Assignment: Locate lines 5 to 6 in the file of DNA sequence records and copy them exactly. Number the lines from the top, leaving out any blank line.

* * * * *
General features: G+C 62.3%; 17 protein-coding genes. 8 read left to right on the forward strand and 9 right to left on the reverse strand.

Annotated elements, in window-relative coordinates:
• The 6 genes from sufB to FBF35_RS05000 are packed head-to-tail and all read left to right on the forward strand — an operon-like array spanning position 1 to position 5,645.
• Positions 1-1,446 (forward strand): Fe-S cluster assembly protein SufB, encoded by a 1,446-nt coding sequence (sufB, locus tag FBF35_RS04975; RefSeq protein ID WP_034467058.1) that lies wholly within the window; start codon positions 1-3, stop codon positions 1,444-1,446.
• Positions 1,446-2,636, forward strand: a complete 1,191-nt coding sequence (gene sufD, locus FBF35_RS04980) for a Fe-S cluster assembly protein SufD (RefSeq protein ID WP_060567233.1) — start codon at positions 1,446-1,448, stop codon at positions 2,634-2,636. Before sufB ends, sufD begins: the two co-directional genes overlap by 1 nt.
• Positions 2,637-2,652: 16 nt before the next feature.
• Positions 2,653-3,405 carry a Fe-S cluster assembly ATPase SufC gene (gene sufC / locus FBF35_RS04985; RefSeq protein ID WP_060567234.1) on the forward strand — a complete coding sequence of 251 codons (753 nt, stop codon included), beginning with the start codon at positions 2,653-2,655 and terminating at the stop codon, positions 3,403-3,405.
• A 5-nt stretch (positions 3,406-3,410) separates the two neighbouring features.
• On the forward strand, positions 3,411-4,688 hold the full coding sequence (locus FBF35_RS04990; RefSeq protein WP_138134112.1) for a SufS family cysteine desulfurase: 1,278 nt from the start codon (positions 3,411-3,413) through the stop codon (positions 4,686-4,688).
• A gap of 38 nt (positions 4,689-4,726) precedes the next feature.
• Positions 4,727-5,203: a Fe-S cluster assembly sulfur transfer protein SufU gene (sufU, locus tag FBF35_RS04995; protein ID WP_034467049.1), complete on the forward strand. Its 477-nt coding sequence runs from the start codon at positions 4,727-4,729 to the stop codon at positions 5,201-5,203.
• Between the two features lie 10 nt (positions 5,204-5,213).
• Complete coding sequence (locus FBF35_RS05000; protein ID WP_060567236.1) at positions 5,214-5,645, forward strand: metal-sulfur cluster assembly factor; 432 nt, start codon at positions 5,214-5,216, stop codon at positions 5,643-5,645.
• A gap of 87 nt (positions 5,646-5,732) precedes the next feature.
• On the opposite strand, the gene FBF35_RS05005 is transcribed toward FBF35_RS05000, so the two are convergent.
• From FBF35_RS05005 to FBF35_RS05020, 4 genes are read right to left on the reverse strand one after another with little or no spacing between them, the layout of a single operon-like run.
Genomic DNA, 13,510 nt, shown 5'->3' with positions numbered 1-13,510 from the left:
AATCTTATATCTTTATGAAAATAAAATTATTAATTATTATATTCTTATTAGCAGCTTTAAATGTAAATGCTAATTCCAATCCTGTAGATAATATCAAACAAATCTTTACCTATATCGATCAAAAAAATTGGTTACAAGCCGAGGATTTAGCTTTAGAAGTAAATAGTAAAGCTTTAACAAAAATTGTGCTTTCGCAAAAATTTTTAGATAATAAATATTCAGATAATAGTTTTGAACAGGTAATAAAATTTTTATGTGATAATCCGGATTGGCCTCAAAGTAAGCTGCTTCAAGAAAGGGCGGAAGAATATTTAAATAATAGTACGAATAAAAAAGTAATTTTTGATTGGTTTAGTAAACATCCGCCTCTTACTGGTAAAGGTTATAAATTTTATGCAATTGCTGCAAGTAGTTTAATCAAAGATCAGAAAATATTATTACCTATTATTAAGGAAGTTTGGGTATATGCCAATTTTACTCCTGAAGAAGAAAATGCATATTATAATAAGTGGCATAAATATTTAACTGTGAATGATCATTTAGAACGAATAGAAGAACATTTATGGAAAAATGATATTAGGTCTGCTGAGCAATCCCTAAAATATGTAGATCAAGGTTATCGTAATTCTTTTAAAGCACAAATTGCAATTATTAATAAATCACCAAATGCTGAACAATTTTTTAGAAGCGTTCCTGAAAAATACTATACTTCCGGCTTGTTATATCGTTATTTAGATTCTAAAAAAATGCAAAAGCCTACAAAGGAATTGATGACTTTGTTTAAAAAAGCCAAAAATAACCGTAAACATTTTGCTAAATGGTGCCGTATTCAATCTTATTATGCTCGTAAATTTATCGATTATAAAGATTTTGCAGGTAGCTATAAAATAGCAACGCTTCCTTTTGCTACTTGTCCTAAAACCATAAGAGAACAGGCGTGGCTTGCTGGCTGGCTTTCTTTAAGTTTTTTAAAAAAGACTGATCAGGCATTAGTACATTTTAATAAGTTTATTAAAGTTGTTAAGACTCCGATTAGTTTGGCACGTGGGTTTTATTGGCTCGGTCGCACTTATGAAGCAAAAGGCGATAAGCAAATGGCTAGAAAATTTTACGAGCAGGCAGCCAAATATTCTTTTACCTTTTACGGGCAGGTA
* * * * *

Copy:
• Positions 1,446-2,636, forward strand: a complete 1,191-nt coding sequence (gene sufD, locus FBF35_RS04980) for a Fe-S cluster assembly protein SufD (RefSeq protein ID WP_060567233.1) — start codon at positions 1,446-1,448, stop codon at positions 2,634-2,636. Before sufB ends, sufD begins: the two co-directional genes overlap by 1 nt.
• Positions 2,637-2,652: 16 nt before the next feature.